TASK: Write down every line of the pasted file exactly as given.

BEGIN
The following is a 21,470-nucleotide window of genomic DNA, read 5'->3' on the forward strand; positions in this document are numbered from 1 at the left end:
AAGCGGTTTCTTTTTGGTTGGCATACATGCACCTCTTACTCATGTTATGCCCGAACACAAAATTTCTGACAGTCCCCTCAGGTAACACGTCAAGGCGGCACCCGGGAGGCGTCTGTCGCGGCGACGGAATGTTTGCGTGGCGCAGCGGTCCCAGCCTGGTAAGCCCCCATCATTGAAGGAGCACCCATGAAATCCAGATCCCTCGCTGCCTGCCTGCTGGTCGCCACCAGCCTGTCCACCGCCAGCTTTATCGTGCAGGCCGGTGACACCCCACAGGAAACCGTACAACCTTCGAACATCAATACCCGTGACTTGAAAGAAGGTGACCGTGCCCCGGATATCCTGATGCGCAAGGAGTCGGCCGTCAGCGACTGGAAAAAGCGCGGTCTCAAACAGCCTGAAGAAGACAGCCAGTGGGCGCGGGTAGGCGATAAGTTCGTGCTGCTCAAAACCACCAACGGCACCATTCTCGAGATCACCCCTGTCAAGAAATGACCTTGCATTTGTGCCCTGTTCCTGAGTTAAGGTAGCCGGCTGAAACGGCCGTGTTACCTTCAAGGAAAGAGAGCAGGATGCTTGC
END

The following is a 21,470-nucleotide window of genomic DNA, read 5'->3' on the forward strand; positions in this document are numbered from 1 at the left end:
AAGCGGTTTCTTTTTGGTTGGCATACATGCACCTCTTACTCATGTTATGCCCGAACACAAAATTTCTGACAGTCCCCTCAGGTAACACGTCAAGGCGGCACCCGGGAGGCGTCTGTCGCGGCGACGGAATGTTTGCGTGGCGCAGCGGTCCCAGCCTGGTAAGCCCCCATCATTGAAGGAGCACCCATGAAATCCAGATCCCTCGCTGCCTGCCTGCTGGTCGCCACCAGCCTGTCCACCGCCAGCTTTATCGTGCAGGCCGGTGACACCCCACAGGAAACCGTACAACCTTCGAACATCAATACCCGTGACTTGAAAGAAGGTGACCGTGCCCCGGATATCCTGATGCGCAAGGAGTCGGCCGTCAGCGACTGGAAAAAGCGCGGTCTCAAACAGCCTGAAGAAGACAGCCAGTGGGCGCGGGTAGGCGATAAGTTCGTGCTGCTCAAAACCACCAACGGCACCATTCTCGAGATCACCCCTGTCAAGAAATGACCTTGCATTTGTGCCCTGTTCCTGAGTTAAGGTAGCCGGCTGAAACGGCCGTGTTACCTTCAAGGAAAGAGAGCAGGATGCTTGC